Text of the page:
Only conduct yourselves in a manner worthy of the gospel of Christ, so that whether I come and see you or remain absent, I will hear of you that you are standing firm in one spirit, with one mind striving together for the faith of the gospel; in no way alarmed by your opponents--which is a sign of destruction for them, but of salvation for you, and that too, from God. For to you it has been granted for Christ’s sake, not only to believe in Him, but also to suffer for His sake, experiencing the same conflict which you saw in me, and now hear to be in me.
Calvinists infer Irresistible Grace, but where does the context imply anything irresistible? This is about God granting the privilege of believing in Him and suffering for Him, which is also reminiscent of God granting repentance to the Gentiles (Acts 11:17-18), and God granting repentance to those in opposition. (2nd Timothy 2:24-26)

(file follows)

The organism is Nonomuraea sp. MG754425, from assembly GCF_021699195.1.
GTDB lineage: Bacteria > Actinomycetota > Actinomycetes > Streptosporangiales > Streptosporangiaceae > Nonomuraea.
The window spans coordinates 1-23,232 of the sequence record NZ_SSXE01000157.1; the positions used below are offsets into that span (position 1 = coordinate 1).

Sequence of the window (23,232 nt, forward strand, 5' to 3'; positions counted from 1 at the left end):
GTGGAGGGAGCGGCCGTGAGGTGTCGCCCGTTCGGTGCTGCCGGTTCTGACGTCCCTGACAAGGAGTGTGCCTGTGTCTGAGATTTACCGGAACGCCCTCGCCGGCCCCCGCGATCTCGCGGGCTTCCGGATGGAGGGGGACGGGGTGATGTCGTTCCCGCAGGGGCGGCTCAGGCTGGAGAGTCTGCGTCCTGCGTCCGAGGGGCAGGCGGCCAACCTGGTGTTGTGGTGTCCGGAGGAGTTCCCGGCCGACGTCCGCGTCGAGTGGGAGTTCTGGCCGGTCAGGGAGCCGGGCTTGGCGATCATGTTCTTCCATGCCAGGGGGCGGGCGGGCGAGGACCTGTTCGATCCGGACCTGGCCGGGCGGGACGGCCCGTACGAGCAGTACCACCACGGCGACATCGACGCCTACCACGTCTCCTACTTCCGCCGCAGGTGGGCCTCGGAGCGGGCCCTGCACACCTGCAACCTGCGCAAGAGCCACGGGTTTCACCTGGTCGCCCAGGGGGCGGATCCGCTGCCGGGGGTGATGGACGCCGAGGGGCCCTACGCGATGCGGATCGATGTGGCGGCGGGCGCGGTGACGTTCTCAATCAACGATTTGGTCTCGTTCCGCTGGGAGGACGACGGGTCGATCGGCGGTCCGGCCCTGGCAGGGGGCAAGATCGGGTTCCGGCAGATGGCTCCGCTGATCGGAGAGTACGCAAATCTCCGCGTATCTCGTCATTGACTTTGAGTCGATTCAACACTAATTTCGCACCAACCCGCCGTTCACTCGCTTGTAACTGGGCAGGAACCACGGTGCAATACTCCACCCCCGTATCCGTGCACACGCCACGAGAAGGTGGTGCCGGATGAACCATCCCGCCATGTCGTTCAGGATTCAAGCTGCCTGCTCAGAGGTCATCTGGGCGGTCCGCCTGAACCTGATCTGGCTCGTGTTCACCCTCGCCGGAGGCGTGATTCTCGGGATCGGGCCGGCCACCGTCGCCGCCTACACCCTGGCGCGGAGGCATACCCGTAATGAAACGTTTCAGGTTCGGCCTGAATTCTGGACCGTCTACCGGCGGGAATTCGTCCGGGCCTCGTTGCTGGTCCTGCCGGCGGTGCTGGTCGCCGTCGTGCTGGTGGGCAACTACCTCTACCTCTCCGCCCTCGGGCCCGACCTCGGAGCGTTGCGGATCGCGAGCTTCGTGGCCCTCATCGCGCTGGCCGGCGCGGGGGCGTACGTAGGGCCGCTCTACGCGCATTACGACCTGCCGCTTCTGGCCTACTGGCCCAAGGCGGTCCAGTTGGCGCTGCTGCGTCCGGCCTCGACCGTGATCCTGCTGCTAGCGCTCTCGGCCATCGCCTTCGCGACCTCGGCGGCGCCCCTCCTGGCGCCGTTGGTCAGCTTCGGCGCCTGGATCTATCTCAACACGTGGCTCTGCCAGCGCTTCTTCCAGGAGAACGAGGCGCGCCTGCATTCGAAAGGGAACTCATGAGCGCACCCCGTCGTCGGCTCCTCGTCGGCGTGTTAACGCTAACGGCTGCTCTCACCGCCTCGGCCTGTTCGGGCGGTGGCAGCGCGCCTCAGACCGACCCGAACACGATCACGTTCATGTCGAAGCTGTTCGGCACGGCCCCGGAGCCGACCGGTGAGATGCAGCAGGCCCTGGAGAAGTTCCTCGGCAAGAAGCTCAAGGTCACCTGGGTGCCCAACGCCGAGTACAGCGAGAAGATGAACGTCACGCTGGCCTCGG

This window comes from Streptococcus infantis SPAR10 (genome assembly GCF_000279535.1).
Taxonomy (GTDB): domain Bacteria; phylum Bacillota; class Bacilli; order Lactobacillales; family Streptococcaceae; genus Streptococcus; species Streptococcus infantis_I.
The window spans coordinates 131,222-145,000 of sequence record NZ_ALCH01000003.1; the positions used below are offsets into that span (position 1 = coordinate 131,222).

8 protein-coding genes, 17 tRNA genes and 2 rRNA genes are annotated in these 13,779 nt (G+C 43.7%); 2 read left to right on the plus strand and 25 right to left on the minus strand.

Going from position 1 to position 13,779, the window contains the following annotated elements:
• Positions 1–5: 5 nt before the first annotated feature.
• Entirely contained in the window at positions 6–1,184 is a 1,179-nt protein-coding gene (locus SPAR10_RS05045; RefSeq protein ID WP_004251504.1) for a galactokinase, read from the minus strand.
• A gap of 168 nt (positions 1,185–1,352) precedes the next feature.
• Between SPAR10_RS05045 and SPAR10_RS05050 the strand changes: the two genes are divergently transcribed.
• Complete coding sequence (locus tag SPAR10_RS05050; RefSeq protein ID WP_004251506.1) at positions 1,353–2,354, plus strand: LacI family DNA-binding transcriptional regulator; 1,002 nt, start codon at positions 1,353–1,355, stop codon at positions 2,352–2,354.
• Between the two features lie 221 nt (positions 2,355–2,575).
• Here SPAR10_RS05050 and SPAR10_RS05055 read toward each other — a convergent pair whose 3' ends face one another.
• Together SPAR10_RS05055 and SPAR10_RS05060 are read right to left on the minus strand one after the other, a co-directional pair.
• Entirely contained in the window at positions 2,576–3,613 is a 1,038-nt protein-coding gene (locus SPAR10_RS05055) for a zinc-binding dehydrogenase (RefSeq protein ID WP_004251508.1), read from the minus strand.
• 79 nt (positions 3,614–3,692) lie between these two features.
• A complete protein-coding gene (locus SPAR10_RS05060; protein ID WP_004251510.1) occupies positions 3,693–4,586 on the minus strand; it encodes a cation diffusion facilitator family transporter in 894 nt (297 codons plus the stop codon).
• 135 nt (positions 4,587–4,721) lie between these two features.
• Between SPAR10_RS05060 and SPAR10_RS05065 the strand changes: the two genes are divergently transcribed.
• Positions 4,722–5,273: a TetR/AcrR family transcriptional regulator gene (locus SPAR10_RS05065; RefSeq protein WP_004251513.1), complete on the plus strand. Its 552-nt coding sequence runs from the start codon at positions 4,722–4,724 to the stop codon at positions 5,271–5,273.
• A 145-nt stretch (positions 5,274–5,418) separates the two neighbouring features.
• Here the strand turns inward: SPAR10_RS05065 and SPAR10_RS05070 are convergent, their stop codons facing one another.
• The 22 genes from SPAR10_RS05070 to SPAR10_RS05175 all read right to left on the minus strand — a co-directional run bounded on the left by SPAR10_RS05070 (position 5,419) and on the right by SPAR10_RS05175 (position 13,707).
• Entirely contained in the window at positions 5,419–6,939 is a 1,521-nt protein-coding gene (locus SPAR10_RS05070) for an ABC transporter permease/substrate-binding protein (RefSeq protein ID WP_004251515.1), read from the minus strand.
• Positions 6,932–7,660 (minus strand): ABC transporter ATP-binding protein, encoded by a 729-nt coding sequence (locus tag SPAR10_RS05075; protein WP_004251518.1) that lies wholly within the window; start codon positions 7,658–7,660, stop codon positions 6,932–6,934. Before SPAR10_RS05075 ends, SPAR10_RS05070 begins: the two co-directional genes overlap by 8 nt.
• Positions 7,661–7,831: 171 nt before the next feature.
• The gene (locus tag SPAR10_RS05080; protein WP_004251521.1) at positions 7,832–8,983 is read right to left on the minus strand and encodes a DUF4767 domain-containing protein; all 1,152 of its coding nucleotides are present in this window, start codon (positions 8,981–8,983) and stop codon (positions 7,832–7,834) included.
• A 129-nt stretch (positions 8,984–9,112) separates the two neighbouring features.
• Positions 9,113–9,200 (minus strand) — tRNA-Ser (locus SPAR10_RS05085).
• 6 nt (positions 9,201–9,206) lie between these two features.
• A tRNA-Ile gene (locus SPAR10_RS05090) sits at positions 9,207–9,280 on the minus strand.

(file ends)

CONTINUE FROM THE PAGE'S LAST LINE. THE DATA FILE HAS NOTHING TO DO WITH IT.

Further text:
John Calvin comments: “Here Paul clearly testifies that faith, as well as constancy in enduring persecutions, is a free gift of God.” (Calvin’s New Testament Commentaries: Galatians, Ephesians, Philippians and Colossians, p.243, emphasis mine)
Actually, faith is received from hearing the Gospel. (Romans 10:17) A better way to understand this is to see if through the lens of God bringing them the message of “the Gospel of Christ” so that they can believe in it, and become saved, and even further, to serve God through tribulations caused by those in opposition. That seems to be a more reasonable interpretation, than importing a TULIP system with Irresistible Grace.
Laurence Vance comments: “The verse in Philippians is cited by Calvinists when seeking to prove that faith is God’s gift to his ‘elect’ so they can have their Total Depravity overcome by Irresistible Grace. But since not all Christians ‘suffer for his sake,’ an irresistible gift could not be in view.” (The Other Side of Calvinism, p.344)